Anyone who has (have been) a dog knows this: This way super cute puppy eyes, which make your heart melt every time. A group of scientists from the US and UK are now investigating this. They argue that people themselves are “guilty” of that irresistible look at our four-legged friends.
An earlier study by the same researchers and published in the Proceedings of the National Academy of Sciences of the United States of America and reviewed in the Proceedings of the National Academy of Sciences in the USA, found that dogs – unlike wolves – have an “anatomical evolution Facial muscles in dogs”, an extra muscle above the eyes.
This muscle allows them to raise their eyebrows, make their eyes appear larger and more childlike, and melt our hearts every time. The researchers dubbed the muscle the levator medial vasculature, also known as the LAOM. Amanda Lee, an associate professor of human-animal interactions at Carroll University in Wisconsin, who is not affiliated with the study, said the results clearly showed how structurally different the faces of dogs and wolves are. While dogs have a LAOM, wolves have muscle fibers surrounded by connective tissue and sometimes a tendon that blends with another muscle. Therefore, it is difficult for wolves to raise the inner corner of their eyebrows and put on “puppy eyes”.
Developed thanks to humans
The new study focuses on the anatomy of the small muscles used to form facial expressions. These muscles are also called “mimetic muscles”. “All mammals that we know of have mimic muscles,” researcher Ann Burroughs told Scientias.nl. “These are made up in part of fast-moving fibers, called ‘fast twitching fibers.’ They contract quickly, but they tire quickly as well. We also have ‘slow twitching fibers.’ These contract slowly, but they fight fatigue.”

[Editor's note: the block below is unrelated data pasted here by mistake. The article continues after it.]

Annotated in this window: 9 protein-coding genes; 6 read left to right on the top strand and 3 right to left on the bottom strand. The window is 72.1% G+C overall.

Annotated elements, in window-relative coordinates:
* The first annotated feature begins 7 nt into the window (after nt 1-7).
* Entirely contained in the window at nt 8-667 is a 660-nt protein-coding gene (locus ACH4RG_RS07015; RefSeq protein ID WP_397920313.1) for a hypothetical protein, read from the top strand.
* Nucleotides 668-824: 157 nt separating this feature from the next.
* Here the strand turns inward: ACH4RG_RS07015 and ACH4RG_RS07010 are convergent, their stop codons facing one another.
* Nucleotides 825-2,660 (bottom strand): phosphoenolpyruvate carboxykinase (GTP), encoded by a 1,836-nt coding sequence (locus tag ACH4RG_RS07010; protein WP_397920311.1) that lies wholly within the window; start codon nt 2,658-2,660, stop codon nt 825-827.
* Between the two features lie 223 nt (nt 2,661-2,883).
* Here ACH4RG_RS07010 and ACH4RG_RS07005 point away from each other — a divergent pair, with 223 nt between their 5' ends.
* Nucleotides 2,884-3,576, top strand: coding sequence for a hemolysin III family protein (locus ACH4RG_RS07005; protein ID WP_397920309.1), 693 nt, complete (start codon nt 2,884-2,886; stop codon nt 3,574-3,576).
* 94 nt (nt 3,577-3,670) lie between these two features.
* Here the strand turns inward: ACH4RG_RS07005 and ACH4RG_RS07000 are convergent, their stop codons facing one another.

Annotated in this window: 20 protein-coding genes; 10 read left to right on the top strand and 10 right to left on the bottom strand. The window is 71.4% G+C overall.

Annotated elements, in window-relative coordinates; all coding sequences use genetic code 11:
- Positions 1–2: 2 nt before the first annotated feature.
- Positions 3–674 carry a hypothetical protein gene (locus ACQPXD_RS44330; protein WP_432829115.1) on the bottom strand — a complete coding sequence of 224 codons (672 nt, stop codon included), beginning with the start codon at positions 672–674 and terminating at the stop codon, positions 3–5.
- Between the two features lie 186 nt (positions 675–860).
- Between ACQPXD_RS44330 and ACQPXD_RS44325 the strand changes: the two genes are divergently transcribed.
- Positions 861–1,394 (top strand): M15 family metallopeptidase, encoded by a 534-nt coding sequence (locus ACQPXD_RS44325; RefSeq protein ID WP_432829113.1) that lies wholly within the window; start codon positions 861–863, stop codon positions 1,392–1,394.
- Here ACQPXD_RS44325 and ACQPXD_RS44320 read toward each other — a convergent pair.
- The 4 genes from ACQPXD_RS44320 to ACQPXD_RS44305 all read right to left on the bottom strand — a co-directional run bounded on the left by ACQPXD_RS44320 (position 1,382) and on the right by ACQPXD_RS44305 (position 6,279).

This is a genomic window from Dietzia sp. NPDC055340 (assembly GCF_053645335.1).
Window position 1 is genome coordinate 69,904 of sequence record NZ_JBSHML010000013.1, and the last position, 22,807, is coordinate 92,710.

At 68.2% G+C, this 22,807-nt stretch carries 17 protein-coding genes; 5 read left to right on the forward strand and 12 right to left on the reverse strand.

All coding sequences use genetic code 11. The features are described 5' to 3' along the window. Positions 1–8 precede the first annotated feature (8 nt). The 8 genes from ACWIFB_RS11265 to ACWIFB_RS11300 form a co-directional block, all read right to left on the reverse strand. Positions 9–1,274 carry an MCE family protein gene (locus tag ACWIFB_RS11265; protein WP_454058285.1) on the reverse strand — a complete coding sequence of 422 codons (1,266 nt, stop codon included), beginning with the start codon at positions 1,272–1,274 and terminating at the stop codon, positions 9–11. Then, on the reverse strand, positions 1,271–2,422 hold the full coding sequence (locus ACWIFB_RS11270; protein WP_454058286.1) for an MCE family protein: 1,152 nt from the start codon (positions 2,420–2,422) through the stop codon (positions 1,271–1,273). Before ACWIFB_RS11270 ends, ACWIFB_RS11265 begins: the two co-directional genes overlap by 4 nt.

Even more shocking, said Roy Diogo, an assistant professor at Howard University School of Medicine who worked on the project, muscle has evolved in the 33,000 years since humans domesticated dogs. According to the researchers, this means that humans must have been involved in this process. Burroughs suspects that humans have unconsciously contributed to dogs’ ability to form facial expressions through selective breeding for thousands of years. “During the domestication process, people may have bred dogs based on facial expressions similar to theirs,” she explains. According to her, canine muscles have evolved over time to give them quick twitching fibres. That would be useful for communication between humans and dogs, Burroughs says.
facial expressions roll
The results of the study provide a deeper understanding of the role that facial expressions play in human-dog communication. It goes some way to explaining why dogs, unlike other mammals, are able to bond with humans and return to our gaze.
Therefore, according to the researchers, domestication and the desire to attract humans changed the anatomy of the facial muscles of dogs in record time.
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